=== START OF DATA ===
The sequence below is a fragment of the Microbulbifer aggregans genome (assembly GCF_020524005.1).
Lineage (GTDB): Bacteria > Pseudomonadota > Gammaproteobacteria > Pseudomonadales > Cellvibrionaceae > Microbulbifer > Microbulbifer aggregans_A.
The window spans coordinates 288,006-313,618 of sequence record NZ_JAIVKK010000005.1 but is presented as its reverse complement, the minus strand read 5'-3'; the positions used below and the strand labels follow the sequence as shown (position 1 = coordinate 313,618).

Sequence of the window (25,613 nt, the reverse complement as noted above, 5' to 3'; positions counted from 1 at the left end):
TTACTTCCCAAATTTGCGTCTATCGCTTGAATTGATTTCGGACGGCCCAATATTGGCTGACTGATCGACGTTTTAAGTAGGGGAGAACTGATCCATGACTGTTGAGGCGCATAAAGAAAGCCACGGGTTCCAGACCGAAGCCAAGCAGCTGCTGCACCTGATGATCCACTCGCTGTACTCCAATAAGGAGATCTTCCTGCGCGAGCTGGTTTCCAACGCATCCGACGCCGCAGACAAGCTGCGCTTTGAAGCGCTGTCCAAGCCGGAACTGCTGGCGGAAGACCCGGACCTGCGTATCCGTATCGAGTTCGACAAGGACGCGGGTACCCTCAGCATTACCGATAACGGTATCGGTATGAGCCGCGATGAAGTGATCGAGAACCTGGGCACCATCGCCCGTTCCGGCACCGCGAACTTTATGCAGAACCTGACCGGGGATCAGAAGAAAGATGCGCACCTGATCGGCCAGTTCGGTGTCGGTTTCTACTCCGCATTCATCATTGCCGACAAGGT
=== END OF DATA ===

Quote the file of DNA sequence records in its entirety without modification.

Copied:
The sequence below is a fragment of the Microbulbifer aggregans genome (assembly GCF_020524005.1).
Lineage (GTDB): Bacteria > Pseudomonadota > Gammaproteobacteria > Pseudomonadales > Cellvibrionaceae > Microbulbifer > Microbulbifer aggregans_A.
The window spans coordinates 288,006-313,618 of sequence record NZ_JAIVKK010000005.1 but is presented as its reverse complement, the minus strand read 5'-3'; the positions used below and the strand labels follow the sequence as shown (position 1 = coordinate 313,618).

Sequence of the window (25,613 nt, the reverse complement as noted above, 5' to 3'; positions counted from 1 at the left end):
TTACTTCCCAAATTTGCGTCTATCGCTTGAATTGATTTCGGACGGCCCAATATTGGCTGACTGATCGACGTTTTAAGTAGGGGAGAACTGATCCATGACTGTTGAGGCGCATAAAGAAAGCCACGGGTTCCAGACCGAAGCCAAGCAGCTGCTGCACCTGATGATCCACTCGCTGTACTCCAATAAGGAGATCTTCCTGCGCGAGCTGGTTTCCAACGCATCCGACGCCGCAGACAAGCTGCGCTTTGAAGCGCTGTCCAAGCCGGAACTGCTGGCGGAAGACCCGGACCTGCGTATCCGTATCGAGTTCGACAAGGACGCGGGTACCCTCAGCATTACCGATAACGGTATCGGTATGAGCCGCGATGAAGTGATCGAGAACCTGGGCACCATCGCCCGTTCCGGCACCGCGAACTTTATGCAGAACCTGACCGGGGATCAGAAGAAAGATGCGCACCTGATCGGCCAGTTCGGTGTCGGTTTCTACTCCGCATTCATCATTGCCGACAAGGT